Tuesday saw major gold-mining ETFs lose ground as the industry’s tango with the Federal Reserve continues. Concerns over the long-awaited, much-anticipated, increasingly-ephemeral-in-nature tapering of quantitative easing continues to keep downward pressure on gold prices, with the spot price off nearly 0.75 percent on Tuesday. And suffering the worst are gold miners, who are currently mining gold that will almost certainly be reaching the market after the tapering begins and gold prices take another hit.
Gold Mining ETFs Fall
The Market Vectors Gold Miners ETF ($GDX) plunged over 2 percent in early trading Friday amid concerns over the taper. The Market Vectors ETF was down close to 3.25 percent on Monday before rebounding at noon and recovering enough to limit the loss to less than 0.25 percent on the day.
Other gold-mining ETFs also saw losses Tuesday. The Market Vectors Junior Gold Miners ETF ($GDXJ) fell almost 1.75 percent, and the iShares MSCI Global Gold Miners ETF (RING) dropped over 1.5 percent.
Toronto Stock Exchange Falls
Canada is home to some of the world’s largest gold mining companies, and their decline helped lead the Toronto Stock Exchange to a second straight day of losses. The S&P/TSX Composite Index lost a little over half a percentage point Tuesday, with major Canadian gold miners leading the charge. Goldcorp (GG) lost over 2 percent, the Barrick Gold Corporation (ABX) declined nearly 1.25 percent, Yamana Gold (AUY) dropped over 1 percent, the Franco-Nevada Corporation (FNV) fell over 3.25 percent, and the Kinross Gold Corporation ($KGC) fell over 1.25 percent.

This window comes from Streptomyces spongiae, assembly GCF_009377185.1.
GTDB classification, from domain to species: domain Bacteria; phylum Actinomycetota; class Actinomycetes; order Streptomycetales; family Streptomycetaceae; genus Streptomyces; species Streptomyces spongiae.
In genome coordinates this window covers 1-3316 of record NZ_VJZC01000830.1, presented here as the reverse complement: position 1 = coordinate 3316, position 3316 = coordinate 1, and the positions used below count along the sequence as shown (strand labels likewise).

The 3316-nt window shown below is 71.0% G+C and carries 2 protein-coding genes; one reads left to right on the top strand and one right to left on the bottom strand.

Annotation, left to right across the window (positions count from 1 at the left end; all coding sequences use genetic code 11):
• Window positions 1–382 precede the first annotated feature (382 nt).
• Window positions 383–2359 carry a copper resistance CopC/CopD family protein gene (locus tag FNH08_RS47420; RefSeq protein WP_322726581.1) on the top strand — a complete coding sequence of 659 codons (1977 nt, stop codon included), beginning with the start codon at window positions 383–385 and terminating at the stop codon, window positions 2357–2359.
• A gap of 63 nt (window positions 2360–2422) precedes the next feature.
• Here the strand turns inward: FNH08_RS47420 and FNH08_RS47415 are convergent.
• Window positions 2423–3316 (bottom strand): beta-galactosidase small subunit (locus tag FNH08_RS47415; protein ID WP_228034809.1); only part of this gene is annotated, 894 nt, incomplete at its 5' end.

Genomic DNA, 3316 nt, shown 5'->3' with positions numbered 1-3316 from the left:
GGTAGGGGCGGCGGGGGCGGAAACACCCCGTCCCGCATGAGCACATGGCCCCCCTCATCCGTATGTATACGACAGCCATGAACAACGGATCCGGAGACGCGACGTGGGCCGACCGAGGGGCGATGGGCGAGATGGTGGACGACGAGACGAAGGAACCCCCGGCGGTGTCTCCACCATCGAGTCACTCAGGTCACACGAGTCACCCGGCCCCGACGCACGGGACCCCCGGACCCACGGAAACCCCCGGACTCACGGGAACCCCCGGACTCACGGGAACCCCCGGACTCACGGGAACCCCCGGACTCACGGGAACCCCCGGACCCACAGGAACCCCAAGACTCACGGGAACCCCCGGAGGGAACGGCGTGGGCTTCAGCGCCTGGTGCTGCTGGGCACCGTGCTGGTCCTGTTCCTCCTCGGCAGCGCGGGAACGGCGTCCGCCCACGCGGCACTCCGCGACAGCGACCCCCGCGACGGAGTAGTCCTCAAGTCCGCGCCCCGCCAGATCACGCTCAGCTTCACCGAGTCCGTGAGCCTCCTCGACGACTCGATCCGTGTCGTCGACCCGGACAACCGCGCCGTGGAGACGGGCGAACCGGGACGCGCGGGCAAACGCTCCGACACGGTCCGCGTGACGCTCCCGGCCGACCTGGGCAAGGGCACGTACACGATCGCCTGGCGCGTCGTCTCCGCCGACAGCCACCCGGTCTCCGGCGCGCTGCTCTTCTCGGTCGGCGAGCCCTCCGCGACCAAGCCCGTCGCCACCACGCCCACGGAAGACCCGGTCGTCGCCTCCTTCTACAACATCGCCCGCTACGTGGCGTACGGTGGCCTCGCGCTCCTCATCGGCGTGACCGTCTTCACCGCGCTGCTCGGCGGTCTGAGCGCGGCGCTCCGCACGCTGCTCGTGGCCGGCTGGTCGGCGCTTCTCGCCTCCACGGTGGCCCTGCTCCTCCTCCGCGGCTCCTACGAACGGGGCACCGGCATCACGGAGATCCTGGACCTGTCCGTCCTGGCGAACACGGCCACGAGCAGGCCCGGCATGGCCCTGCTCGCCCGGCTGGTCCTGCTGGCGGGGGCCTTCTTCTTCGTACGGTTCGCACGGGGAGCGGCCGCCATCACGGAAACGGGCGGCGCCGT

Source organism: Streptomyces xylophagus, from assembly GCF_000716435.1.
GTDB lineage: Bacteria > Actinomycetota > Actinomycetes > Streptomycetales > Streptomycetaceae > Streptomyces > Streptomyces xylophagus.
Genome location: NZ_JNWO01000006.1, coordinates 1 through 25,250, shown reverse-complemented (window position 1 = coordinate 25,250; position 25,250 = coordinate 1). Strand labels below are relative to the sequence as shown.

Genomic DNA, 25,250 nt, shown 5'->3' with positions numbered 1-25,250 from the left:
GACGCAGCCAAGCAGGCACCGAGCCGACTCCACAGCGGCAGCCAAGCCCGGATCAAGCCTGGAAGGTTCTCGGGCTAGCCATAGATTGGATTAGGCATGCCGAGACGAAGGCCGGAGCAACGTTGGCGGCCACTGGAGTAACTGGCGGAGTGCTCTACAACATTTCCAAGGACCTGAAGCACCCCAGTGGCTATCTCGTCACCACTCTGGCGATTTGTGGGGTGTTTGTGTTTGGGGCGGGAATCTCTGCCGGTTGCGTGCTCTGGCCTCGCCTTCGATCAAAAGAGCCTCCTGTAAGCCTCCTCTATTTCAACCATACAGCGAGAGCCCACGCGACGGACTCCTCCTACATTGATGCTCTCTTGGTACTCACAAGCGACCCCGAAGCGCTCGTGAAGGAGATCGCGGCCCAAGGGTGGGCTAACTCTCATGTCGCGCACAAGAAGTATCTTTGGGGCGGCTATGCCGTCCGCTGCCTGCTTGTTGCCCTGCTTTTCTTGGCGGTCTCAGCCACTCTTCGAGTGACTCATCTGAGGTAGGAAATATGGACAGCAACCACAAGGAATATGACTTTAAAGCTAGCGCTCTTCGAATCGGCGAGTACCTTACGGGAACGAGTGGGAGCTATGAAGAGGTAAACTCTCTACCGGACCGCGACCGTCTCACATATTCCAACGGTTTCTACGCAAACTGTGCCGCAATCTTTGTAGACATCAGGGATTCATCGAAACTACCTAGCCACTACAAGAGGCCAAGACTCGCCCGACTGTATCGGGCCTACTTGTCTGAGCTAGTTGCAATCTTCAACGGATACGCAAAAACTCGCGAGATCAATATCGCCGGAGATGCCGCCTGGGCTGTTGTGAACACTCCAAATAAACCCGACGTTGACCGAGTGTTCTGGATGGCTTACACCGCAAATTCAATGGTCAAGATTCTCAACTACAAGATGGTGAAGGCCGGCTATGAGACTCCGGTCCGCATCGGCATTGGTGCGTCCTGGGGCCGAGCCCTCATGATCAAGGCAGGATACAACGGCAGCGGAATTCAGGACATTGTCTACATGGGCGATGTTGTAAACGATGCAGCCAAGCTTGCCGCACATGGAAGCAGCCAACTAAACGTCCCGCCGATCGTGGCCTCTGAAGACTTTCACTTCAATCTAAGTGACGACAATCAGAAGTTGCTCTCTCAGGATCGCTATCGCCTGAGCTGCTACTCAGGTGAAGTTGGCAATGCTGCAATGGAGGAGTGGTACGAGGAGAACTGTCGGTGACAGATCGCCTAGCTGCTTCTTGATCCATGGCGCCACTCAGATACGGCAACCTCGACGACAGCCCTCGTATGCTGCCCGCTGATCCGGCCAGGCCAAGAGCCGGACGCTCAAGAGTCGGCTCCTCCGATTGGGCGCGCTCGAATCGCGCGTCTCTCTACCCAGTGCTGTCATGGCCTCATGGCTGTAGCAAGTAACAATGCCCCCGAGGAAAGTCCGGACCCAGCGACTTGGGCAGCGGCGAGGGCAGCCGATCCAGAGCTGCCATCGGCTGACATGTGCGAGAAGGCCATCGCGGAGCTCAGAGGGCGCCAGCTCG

Taper Concerns Only Getting Bigger
Helping drive concern over the tapering of quantitative easing, and the corresponding drop in the price of gold, was news that housing construction permits in the United States hit their highest level since June of 2008. This number, driven by a jump in planned construction of multi-unit buildings, joins the better-than-expected October jobs numbers as positive economic data that could convince the Fed to end its stimulus in the form of quantitative easing.
Gold is often used as a hedge against inflation, and quantitative easing theoretically weakens the strength of the dollar, leading to gold prices declining when it appears as though the stimulus program is on the verge of beginning to wind down.
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